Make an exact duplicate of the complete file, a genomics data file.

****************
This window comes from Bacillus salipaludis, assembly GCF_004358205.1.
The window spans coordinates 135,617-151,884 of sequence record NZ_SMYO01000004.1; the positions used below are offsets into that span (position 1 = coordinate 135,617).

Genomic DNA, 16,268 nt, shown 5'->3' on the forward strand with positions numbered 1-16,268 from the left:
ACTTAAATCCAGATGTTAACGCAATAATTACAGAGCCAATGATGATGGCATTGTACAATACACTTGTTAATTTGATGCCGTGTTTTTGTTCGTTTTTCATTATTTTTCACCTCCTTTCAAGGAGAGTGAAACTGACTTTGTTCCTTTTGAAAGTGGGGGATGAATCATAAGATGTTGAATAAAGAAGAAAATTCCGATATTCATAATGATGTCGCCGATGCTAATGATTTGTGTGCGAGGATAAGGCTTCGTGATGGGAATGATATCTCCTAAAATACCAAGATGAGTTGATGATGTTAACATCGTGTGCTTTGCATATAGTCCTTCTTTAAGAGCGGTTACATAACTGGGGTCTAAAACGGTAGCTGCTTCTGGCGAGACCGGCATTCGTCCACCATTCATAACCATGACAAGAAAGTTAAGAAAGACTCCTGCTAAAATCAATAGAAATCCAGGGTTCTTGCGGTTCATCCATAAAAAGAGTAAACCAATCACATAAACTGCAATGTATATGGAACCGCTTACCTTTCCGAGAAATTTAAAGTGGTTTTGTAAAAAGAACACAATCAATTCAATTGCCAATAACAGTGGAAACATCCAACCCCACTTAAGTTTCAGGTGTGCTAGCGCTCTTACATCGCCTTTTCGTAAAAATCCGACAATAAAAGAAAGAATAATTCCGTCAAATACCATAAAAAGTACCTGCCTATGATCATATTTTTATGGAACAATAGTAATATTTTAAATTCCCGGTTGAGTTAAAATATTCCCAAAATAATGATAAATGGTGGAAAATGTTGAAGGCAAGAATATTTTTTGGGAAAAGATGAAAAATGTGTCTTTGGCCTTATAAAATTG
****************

This window comes from Bacillus salipaludis, assembly GCF_004358205.1.
The window spans coordinates 135,617-151,884 of sequence record NZ_SMYO01000004.1; the positions used below are offsets into that span (position 1 = coordinate 135,617).

Genomic DNA, 16,268 nt, shown 5'->3' on the forward strand with positions numbered 1-16,268 from the left:
ACTTAAATCCAGATGTTAACGCAATAATTACAGAGCCAATGATGATGGCATTGTACAATACACTTGTTAATTTGATGCCGTGTTTTTGTTCGTTTTTCATTATTTTTCACCTCCTTTCAAGGAGAGTGAAACTGACTTTGTTCCTTTTGAAAGTGGGGGATGAATCATAAGATGTTGAATAAAGAAGAAAATTCCGATATTCATAATGATGTCGCCGATGCTAATGATTTGTGTGCGAGGATAAGGCTTCGTGATGGGAATGATATCTCCTAAAATACCAAGATGAGTTGATGATGTTAACATCGTGTGCTTTGCATATAGTCCTTCTTTAAGAGCGGTTACATAACTGGGGTCTAAAACGGTAGCTGCTTCTGGCGAGACCGGCATTCGTCCACCATTCATAACCATGACAAGAAAGTTAAGAAAGACTCCTGCTAAAATCAATAGAAATCCAGGGTTCTTGCGGTTCATCCATAAAAAGAGTAAACCAATCACATAAACTGCAATGTATATGGAACCGCTTACCTTTCCGAGAAATTTAAAGTGGTTTTGTAAAAAGAACACAATCAATTCAATTGCCAATAACAGTGGAAACATCCAACCCCACTTAAGTTTCAGGTGTGCTAGCGCTCTTACATCGCCTTTTCGTAAAAATCCGACAATAAAAGAAAGAATAATTCCGTCAAATACCATAAAAAGTACCTGCCTATGATCATATTTTTATGGAACAATAGTAATATTTTAAATTCCCGGTTGAGTTAAAATATTCCCAAAATAATGATAAATGGTGGAAAATGTTGAAGGCAAGAATATTTTTTGGGAAAAGATGAAAAATGTGTCTTTGGCCTTATAAAATTG